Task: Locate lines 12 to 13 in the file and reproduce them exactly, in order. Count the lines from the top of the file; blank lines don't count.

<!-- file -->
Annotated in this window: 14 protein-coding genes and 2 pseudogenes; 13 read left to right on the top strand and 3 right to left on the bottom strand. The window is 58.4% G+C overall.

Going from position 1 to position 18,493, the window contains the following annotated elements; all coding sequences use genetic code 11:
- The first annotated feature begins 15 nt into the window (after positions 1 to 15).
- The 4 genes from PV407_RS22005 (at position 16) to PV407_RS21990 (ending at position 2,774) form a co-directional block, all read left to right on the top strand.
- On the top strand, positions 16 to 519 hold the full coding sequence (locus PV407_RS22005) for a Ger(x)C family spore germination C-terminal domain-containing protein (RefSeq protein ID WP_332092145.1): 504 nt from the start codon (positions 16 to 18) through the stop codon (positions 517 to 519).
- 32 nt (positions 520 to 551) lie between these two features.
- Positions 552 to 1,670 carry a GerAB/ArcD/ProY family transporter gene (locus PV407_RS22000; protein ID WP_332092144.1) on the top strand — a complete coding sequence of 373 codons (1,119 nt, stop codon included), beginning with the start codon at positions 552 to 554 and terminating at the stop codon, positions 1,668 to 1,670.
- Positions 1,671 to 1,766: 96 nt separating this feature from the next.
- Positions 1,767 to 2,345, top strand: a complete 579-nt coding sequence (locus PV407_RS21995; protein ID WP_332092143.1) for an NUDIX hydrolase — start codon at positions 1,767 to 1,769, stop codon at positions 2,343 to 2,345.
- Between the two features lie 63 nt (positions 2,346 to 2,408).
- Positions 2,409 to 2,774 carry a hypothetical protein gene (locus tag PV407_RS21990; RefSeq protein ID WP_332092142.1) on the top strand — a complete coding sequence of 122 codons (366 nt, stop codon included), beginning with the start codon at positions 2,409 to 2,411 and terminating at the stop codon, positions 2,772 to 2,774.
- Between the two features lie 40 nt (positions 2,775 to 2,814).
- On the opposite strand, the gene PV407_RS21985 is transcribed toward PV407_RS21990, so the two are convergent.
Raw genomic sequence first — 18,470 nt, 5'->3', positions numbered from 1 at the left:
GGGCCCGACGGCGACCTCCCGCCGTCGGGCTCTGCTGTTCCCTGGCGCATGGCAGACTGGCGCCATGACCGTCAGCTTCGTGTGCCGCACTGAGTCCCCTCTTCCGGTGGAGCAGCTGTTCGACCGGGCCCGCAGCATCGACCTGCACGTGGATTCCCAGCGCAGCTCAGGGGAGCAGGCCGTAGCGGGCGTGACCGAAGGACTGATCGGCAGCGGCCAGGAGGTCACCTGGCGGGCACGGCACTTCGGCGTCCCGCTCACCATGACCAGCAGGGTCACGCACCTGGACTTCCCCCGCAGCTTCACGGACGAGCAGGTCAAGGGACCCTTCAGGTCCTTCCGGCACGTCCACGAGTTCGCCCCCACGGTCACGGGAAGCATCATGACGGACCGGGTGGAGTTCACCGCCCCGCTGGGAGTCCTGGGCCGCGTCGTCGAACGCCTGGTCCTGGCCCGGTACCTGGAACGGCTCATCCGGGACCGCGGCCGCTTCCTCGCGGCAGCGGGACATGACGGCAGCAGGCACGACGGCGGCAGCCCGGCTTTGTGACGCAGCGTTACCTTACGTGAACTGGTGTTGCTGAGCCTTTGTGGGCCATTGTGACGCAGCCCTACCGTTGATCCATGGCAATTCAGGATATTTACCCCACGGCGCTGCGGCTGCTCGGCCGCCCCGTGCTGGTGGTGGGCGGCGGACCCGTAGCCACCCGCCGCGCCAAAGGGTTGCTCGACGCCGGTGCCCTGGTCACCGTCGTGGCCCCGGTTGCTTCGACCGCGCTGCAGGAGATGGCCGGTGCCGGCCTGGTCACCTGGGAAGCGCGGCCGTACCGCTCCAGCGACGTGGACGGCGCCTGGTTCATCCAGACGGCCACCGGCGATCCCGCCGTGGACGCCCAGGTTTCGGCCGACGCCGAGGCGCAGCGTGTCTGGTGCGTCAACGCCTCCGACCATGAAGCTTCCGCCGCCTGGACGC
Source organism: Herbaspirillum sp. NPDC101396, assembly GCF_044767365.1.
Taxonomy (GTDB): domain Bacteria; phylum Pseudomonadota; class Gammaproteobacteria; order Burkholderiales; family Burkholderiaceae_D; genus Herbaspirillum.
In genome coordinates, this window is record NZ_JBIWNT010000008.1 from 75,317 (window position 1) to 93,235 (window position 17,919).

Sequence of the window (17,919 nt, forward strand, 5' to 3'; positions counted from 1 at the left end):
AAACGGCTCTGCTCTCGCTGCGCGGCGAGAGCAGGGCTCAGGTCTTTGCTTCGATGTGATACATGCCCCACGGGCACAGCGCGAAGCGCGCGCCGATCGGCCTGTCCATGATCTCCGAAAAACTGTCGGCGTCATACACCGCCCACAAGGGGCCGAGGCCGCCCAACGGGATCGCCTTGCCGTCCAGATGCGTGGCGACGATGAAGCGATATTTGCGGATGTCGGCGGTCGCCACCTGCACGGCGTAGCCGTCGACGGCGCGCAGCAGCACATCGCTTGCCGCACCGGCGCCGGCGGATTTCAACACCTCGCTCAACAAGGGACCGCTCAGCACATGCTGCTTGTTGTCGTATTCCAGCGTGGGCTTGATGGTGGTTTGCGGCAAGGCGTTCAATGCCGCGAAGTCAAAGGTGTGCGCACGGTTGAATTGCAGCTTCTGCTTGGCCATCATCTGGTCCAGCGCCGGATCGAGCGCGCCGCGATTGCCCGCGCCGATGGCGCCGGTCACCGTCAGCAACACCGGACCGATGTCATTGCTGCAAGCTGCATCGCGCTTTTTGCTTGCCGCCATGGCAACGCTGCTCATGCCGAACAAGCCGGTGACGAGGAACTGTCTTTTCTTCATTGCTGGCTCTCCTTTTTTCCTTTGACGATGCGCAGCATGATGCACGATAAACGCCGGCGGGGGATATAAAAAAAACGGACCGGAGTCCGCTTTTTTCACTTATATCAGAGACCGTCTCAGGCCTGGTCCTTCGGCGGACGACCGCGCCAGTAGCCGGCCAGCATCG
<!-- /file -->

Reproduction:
- Between the two features lie 40 nt (positions 2,775 to 2,814).
- On the opposite strand, the gene PV407_RS21985 is transcribed toward PV407_RS21990, so the two are convergent.